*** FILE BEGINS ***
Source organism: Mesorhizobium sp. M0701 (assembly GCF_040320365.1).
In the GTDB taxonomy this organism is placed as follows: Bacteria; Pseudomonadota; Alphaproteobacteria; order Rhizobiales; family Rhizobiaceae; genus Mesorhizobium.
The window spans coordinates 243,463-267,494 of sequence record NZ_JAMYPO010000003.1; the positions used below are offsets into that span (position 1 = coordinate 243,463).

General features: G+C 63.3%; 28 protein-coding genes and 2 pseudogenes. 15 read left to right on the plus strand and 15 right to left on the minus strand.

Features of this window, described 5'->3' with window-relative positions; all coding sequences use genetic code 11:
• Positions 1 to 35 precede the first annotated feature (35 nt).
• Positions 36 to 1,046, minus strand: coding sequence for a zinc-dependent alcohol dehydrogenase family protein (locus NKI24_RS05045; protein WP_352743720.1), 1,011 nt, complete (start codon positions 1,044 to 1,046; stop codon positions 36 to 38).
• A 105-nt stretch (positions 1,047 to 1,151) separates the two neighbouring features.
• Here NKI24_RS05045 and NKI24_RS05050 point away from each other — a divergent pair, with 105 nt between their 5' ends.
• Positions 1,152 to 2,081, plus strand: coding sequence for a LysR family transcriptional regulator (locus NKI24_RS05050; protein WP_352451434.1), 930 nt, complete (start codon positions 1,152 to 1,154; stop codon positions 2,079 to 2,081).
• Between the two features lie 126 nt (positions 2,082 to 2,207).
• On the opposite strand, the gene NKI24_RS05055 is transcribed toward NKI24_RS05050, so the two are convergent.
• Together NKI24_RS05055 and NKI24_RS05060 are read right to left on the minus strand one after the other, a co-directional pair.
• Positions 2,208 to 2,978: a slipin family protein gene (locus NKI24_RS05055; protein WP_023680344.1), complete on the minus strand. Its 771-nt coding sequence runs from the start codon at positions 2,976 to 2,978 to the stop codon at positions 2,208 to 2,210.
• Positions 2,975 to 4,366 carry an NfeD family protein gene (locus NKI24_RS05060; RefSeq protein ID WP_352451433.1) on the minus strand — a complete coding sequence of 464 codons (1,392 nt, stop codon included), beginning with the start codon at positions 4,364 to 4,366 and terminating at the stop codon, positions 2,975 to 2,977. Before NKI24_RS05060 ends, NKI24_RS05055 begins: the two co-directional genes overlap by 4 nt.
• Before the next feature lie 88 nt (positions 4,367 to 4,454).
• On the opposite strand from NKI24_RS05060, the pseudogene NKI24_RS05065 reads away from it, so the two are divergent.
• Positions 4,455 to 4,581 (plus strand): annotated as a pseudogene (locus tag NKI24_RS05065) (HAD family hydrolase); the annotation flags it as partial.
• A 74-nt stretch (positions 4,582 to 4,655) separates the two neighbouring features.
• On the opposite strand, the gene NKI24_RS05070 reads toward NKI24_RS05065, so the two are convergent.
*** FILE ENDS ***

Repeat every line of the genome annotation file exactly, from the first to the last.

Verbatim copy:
Source organism: Mesorhizobium sp. M0701 (assembly GCF_040320365.1).
In the GTDB taxonomy this organism is placed as follows: Bacteria; Pseudomonadota; Alphaproteobacteria; order Rhizobiales; family Rhizobiaceae; genus Mesorhizobium.
The window spans coordinates 243,463-267,494 of sequence record NZ_JAMYPO010000003.1; the positions used below are offsets into that span (position 1 = coordinate 243,463).

General features: G+C 63.3%; 28 protein-coding genes and 2 pseudogenes. 15 read left to right on the plus strand and 15 right to left on the minus strand.

Features of this window, described 5'->3' with window-relative positions; all coding sequences use genetic code 11:
• Positions 1 to 35 precede the first annotated feature (35 nt).
• Positions 36 to 1,046, minus strand: coding sequence for a zinc-dependent alcohol dehydrogenase family protein (locus NKI24_RS05045; protein WP_352743720.1), 1,011 nt, complete (start codon positions 1,044 to 1,046; stop codon positions 36 to 38).
• A 105-nt stretch (positions 1,047 to 1,151) separates the two neighbouring features.
• Here NKI24_RS05045 and NKI24_RS05050 point away from each other — a divergent pair, with 105 nt between their 5' ends.
• Positions 1,152 to 2,081, plus strand: coding sequence for a LysR family transcriptional regulator (locus NKI24_RS05050; protein WP_352451434.1), 930 nt, complete (start codon positions 1,152 to 1,154; stop codon positions 2,079 to 2,081).
• Between the two features lie 126 nt (positions 2,082 to 2,207).
• On the opposite strand, the gene NKI24_RS05055 is transcribed toward NKI24_RS05050, so the two are convergent.
• Together NKI24_RS05055 and NKI24_RS05060 are read right to left on the minus strand one after the other, a co-directional pair.
• Positions 2,208 to 2,978: a slipin family protein gene (locus NKI24_RS05055; protein WP_023680344.1), complete on the minus strand. Its 771-nt coding sequence runs from the start codon at positions 2,976 to 2,978 to the stop codon at positions 2,208 to 2,210.
• Positions 2,975 to 4,366 carry an NfeD family protein gene (locus NKI24_RS05060; RefSeq protein ID WP_352451433.1) on the minus strand — a complete coding sequence of 464 codons (1,392 nt, stop codon included), beginning with the start codon at positions 4,364 to 4,366 and terminating at the stop codon, positions 2,975 to 2,977. Before NKI24_RS05060 ends, NKI24_RS05055 begins: the two co-directional genes overlap by 4 nt.
• Before the next feature lie 88 nt (positions 4,367 to 4,454).
• On the opposite strand from NKI24_RS05060, the pseudogene NKI24_RS05065 reads away from it, so the two are divergent.
• Positions 4,455 to 4,581 (plus strand): annotated as a pseudogene (locus tag NKI24_RS05065) (HAD family hydrolase); the annotation flags it as partial.
• A 74-nt stretch (positions 4,582 to 4,655) separates the two neighbouring features.
• On the opposite strand, the gene NKI24_RS05070 reads toward NKI24_RS05065, so the two are convergent.